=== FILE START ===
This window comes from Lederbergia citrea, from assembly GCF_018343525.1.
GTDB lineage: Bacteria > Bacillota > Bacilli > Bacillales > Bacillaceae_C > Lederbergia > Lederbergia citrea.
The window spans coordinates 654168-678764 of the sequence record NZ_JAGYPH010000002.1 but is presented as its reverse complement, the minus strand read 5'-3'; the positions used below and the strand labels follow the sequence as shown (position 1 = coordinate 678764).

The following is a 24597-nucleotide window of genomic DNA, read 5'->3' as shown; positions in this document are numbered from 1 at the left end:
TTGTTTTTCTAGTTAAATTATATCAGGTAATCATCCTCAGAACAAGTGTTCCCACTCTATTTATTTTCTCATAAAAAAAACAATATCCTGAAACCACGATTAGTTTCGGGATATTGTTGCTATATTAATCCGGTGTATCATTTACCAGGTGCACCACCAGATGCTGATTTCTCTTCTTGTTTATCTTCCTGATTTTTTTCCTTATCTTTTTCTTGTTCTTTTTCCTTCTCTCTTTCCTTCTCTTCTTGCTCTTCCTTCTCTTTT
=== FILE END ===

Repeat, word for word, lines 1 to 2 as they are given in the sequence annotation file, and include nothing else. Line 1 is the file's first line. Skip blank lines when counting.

This window comes from Lederbergia citrea, from assembly GCF_018343525.1.
GTDB lineage: Bacteria > Bacillota > Bacilli > Bacillales > Bacillaceae_C > Lederbergia > Lederbergia citrea.